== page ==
Play Ideas for children with Special Educational Needs and Disabilities
Whether your child is slaying a dragon, pretending to be a pirate in a paddling pool or building a fort out of the sofa, there are so many ways they can engage in play. For children with special educational needs or disabilities (SEND), play is equally important but is not always as accessible. Here are some handy play ideas to ensure children with SEND can join in on the fun of playtime.
When the word art is mentioned, many parents first reaction is to think of the mess! But art is a great gateway to play for children with SEND because it’s such an open activity – there are no right or wrong answers when you are creating a masterpiece. There are a variety of adaptable art play options for children with SEND such as making a texture book, face painting, mural painting, hand print painting, making collages or sticking some blank paper on a wall and turning it into a ‘graffiti wall’. For less messy art, try water painting on the pavement or a brick wall outside.
Art therapy may be particularly beneficial for children with autism or autism spectrum disorder (ASD) and research has shown that taking part in classes can improve social skills including assertion and decrease hyperactivity and problem behaviours. So get your aprons at the ready!
Who doesn’t love a bit of biscuit decorating? Get some ready made biscuits and provide icing, sweets and decorations (keeping in mind any allergies or sensory sensitivity). This can be done relatively inexpensively and is an activity that children with or without SEND can join in with and enjoy. Your children might even share their creations…if you’re lucky!
Treasure hunts seem to really capture children’s imaginations and can be easily adapted to suit many needs and abilities. Ask your child to find objects in the house or in the garden, e.g. a leaf or a daisy. For children with a hearing impairment or difficulty following instructions, print off pictures of the objects you want them to find. Another version of the game is to use things they are interested in, such as spotting animals or finding pre-hidden sweets.
Some children with SEND have difficulties with understanding and processing language, so sensory play ideas that utilise their senses (and don’t require language or comprehension) can be ideal.
Turning your pots and pans into a drum kit, complete with wooden spoons as the sticks can provide endless hours of fun. Flying to space in an old cardboard box, popping old bubble wrap or even ripping up junk paper from your paper recycling into shapes are simple ways to entertain youngsters too. These high energy activities are great for children with ADHD who find it difficult to sit still and concentrate.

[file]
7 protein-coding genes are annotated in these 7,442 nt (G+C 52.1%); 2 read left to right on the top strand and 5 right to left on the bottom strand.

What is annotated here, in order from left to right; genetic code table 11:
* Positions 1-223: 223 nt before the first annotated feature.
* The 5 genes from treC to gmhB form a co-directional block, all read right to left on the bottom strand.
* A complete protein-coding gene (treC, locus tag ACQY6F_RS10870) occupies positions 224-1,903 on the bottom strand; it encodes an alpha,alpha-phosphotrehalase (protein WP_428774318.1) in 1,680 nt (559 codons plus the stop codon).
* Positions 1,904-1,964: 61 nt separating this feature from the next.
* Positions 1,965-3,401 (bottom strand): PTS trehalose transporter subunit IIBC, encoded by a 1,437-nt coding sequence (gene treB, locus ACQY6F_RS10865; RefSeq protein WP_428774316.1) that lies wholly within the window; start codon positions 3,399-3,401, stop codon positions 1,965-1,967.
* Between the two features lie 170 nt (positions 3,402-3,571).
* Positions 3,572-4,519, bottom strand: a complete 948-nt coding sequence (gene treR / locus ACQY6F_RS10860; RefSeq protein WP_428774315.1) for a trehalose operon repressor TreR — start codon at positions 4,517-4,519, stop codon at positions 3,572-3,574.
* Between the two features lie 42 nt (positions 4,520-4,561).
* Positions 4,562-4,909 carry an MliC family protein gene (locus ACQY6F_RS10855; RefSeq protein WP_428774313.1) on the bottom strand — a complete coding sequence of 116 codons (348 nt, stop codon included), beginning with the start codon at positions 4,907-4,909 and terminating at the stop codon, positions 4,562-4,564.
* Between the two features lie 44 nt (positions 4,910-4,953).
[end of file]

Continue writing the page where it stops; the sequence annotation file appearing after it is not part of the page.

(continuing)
If your child has limited mobility, focus on what they can do rather than what they can’t. For example, if they can blow with their mouth, get them blowing bubbles, or blowing ping pong balls across a tabletop.
Plastic bottles can also be a very useful tool for a parent or caregiver. You can fill them with pasta, beads or buttons to create maracas. Or, you could fill them with water and glitter (make sure the lid is sealed tightly!) for visual stimulation. Another water based idea is getting a tray/bucket of water or sand for your child so they can play with different textures. You can even add bubble bath and include their favourite bath toys for double the fun.
You could also play a sensory guessing game. Place a number of different large objects in several cloth bags, such as a candle, a hunk of bread, a mobile telephone, a tissue, or a leaf. Each child gets to feel the bag and identify one object without looking inside, then pull it out. If they guessed wrong they have to put it back (or keep it/gain a point if they are correct).
Role Play/ Story Telling
The beauty of role playing and creating fantasy worlds is that anything is possible. This makes storytelling a great leveller for groups of children with differing abilities and needs to play together. Every child has the opportunity to become the main character in a role play story – even for a child with limited mobility, imaginative play is both possible and thoroughly enjoyable.
Playing with friends can encourage this but by providing props that your child can use (which will depend on their SEND), you give them the opportunity to make up their own stories. You could also tell them stories and add extra features to make it more exciting – whether that’s pictures, puppets, or even adding sounds and smells to bring it to life.
Fun should be for all. Getting everyone playing together not only helps children with SEND feel included, but it also teaches other children to understand and accept the differences in others. The key to inclusive play is not just that it is accessible for everyone, but that it’s also fun – who knows, maybe grownups can enjoy these play ideas too!